Personal Finance

How to Reduce Your Financial Dependence on Work?

How to reduce your financial dependence on work

In a new article, we will look at how to reduce financial dependence on work. For many people, the two main sources of stress and emotional distress in life are their financial situation and work. And these two areas are usually closely related. Often people to get rid of this stress abuse entertainment, status items and other ways to spend money frivolously. At the same time, concern for the future does not go away.

The way out of this vicious circle is to learn to control your financial situation so that losing your job does not mean the collapse of your entire life.

We have collected for you 6 ways to reduce your financial dependence on your work.

1. Get rid of bad habits

Alcohol, smoking, shopping, unhealthy expensive food… Most often, these habits are simply the result of background stress. It should be reduced, not silenced by actions that spoil your health and worsen your problems. After all, in addition, you get dissatisfaction with yourself and bad health. And plus, you spend a decent amount of money on it a month. Just being aware of these facts often helps you stop in time and not fall for the next trigger that triggers a bad habit.

2. Turn your bad habits into something constructive

Of course, you will not be able to just give up all the “joys” in life and live happily. After all, every bad habit covered some important need. Your task is to find out which one. And come up with a healthy alternative to satisfy it.

For example, you went to the bar every night after work to have a beer with your colleagues. As a result, you spent a decent amount of money on alcohol and unhealthy snacks and didn’t feel very well. This habit is essentially your need for social contact. You needed a social group with which you could have a good time, discuss issues and problems, and share your impressions. This need can be closed elsewhere; meetings of business parties in your industry, book clubs, groups for learning foreign languages, organizing themed dinners at your home. There are lots of options.

Find out what hole in your life each of your bad habits closed. Ask yourself how you can fill them out in a more meaningful way. Most often, the alternative method requires either less investment, or comparable spending with bad habits. And the difference in benefits is enormous.

3. Talk to your boss about real-world development options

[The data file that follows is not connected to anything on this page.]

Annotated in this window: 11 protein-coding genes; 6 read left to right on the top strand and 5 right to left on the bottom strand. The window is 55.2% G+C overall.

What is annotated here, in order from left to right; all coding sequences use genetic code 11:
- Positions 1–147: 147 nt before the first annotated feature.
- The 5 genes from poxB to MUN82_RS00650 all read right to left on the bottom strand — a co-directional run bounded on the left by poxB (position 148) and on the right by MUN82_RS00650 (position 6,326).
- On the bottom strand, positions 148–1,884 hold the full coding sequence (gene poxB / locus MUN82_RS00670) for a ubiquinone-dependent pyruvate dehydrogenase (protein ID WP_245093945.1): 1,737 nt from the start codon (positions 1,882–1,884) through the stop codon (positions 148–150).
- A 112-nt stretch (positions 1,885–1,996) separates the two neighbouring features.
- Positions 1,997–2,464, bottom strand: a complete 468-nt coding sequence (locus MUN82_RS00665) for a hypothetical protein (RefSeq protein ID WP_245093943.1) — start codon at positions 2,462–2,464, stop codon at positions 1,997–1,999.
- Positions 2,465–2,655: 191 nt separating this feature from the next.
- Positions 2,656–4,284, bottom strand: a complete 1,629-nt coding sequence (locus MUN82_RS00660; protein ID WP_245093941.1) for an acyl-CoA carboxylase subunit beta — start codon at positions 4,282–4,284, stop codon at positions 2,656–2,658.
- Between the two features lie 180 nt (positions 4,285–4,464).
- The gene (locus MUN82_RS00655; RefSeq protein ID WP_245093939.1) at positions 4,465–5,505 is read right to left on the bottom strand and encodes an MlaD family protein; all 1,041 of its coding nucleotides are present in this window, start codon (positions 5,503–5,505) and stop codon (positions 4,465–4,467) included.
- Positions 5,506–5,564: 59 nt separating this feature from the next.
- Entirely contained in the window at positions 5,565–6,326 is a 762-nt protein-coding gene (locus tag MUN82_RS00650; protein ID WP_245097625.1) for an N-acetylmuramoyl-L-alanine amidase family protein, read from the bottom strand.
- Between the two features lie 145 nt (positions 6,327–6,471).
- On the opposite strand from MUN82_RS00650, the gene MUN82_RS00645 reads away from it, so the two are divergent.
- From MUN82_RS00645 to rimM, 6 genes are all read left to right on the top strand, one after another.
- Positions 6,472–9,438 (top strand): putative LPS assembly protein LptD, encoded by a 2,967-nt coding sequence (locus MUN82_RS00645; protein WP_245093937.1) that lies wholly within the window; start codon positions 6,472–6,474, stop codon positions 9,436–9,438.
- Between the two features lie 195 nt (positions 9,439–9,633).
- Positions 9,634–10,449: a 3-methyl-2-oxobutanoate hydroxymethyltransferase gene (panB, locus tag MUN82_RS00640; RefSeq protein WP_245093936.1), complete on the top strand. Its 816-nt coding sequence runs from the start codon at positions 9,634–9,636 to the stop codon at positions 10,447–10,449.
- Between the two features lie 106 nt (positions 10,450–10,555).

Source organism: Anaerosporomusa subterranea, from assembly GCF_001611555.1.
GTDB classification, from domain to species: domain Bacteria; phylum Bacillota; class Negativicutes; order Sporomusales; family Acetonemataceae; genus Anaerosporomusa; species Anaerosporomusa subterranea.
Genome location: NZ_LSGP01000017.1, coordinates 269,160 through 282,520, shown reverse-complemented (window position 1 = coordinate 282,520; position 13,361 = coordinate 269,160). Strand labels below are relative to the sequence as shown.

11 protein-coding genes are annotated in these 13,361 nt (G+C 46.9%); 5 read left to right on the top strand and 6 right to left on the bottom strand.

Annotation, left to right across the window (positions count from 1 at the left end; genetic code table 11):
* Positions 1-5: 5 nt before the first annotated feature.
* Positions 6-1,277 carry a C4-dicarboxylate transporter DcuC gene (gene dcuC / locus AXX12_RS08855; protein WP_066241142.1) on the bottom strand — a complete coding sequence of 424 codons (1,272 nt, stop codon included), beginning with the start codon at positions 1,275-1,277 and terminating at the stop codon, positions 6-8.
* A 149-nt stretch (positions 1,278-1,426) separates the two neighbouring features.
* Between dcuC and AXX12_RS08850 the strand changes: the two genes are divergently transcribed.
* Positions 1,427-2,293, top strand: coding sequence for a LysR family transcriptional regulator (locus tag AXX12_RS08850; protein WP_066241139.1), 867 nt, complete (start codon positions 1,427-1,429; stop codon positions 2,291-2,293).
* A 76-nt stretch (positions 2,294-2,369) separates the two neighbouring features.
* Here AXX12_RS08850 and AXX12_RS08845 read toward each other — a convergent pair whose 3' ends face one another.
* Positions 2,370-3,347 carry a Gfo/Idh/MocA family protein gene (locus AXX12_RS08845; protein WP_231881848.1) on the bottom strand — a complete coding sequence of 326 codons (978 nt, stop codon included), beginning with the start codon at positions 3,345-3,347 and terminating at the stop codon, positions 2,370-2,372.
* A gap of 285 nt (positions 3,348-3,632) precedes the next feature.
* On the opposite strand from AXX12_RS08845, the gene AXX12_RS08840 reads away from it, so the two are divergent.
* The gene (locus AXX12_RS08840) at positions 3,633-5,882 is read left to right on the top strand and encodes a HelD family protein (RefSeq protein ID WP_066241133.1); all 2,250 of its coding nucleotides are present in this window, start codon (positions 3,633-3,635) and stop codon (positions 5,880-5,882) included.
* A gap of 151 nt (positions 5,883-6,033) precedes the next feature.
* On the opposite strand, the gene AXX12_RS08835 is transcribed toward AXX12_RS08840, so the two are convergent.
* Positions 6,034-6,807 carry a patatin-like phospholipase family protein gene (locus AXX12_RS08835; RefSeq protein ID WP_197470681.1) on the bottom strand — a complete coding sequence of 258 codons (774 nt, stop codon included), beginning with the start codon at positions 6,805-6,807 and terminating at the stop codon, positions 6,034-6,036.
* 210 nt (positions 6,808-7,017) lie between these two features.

If you don’t have a good reputation in the eyes of your boss, it’s time to think about how to fix it. Come on time every day, submit tasks on time, be proactive, and offer your options for solving problems if they seem more effective to you. When you are sure that you are giving 100%, talk to your boss. Don’t ask for a raise, but ask what you need to do to get it. Indicate how much you want to earn and in which directions to develop. Create a time-bound plan with your boss to achieve this goal.

If you don’t have such a development opportunity in your company, you may want to consider changing your job.

4. Don’t waste “extra” money

A sudden bonus, a monetary gift from relatives, a tax deduction, or just money that you didn’t have time to spend in a month, this is always a big temptation. I want to spend it on entertainment or on some not very necessary, but status thing.

But when you spend that money on something impulsive, that money goes away very quickly. And the pleasure you get just as quickly evaporates, and you go back to where you started.

So when you have extra money, ask yourself, “How can I use this money to move my life forward a little?” Maybe it will just be adding to your financial safety net. Or pay for courses that will increase your cost in the labor market. Or maybe postponing the trip. It all depends on your situation, values and goals.

5. Check every dollar you spend

The thing that often leads people to financial difficulties and makes them live “paycheck to paycheck” is the loss of control over their spending.

Before any unnecessary expenditure (that is, that is not related to your housing, loans, food, travel, and communication), you should ask yourself the following questions:

  1. Are these expenses really necessary?
  2. Does it is something really important in my life?
  3. If this purchase is necessary, is there any other way to achieve the goal without spending money? Can I borrow this item from someone? Or get most of this experience without spending money? Can I do it myself? Do I have something else that already performs this function?

If you answered “no” to the first two questions and “yes” to the rest, then this purchase deserves a second review. The standard strategy for such purchases is to postpone them for at least a month.

The home accounting program will help you control your expenses more effectively, even the smallest ones.

6. Create an emergency fund

It is best to keep a financial safety net in a separate savings account. Do not use a credit card for this purpose. The easiest way to create an emergency Fund is to regularly make small deposits by setting up an automatic transfer after the salary is received. Although many experts advise you to speed up the first few months and deposit as much money as you can to feel confident and calm. And then you can switch to the format of small monthly payments.

What items would you add to this list? How can I reduce my financial dependence on work?

About the author

Frank Ramos

Frank Ramos

Hello, I am a savings economist at GrayAction and an expert in personal finance. I hold a master's degree in economics from Stockholm University. I hope you will enjoy reading my articles on finance categories on the site.

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